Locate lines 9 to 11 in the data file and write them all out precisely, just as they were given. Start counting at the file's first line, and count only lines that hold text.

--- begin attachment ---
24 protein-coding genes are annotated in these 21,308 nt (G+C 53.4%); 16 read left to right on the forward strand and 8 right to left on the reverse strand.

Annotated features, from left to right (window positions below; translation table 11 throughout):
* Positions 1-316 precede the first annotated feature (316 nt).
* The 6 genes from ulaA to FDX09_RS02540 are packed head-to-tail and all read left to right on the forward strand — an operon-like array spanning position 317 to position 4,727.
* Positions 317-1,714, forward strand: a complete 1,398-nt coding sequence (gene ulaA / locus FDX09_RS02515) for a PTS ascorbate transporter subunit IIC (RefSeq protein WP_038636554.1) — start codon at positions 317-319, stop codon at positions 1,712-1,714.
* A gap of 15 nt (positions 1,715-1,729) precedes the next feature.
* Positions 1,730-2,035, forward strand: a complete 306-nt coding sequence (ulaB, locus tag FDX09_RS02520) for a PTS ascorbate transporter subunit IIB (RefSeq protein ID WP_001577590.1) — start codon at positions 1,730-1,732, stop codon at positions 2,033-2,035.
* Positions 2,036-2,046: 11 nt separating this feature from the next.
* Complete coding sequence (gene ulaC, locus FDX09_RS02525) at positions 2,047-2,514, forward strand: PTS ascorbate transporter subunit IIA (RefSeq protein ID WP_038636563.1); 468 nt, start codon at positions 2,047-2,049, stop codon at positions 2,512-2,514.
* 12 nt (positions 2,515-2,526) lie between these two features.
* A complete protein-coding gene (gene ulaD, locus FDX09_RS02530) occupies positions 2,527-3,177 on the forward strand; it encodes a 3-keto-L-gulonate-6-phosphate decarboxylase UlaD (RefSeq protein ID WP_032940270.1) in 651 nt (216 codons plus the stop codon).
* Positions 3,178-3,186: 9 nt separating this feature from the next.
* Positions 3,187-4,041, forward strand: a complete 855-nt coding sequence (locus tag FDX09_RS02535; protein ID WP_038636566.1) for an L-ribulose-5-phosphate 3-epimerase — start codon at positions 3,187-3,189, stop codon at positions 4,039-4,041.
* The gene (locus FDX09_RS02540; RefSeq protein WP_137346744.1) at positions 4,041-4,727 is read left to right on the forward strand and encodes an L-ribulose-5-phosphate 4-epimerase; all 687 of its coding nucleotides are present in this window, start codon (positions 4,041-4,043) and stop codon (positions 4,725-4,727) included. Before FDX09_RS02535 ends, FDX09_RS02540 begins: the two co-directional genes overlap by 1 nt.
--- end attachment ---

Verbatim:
* Complete coding sequence (gene ulaC, locus FDX09_RS02525) at positions 2,047-2,514, forward strand: PTS ascorbate transporter subunit IIA (RefSeq protein ID WP_038636563.1); 468 nt, start codon at positions 2,047-2,049, stop codon at positions 2,512-2,514.
* 12 nt (positions 2,515-2,526) lie between these two features.
* A complete protein-coding gene (gene ulaD, locus FDX09_RS02530) occupies positions 2,527-3,177 on the forward strand; it encodes a 3-keto-L-gulonate-6-phosphate decarboxylase UlaD (RefSeq protein ID WP_032940270.1) in 651 nt (216 codons plus the stop codon).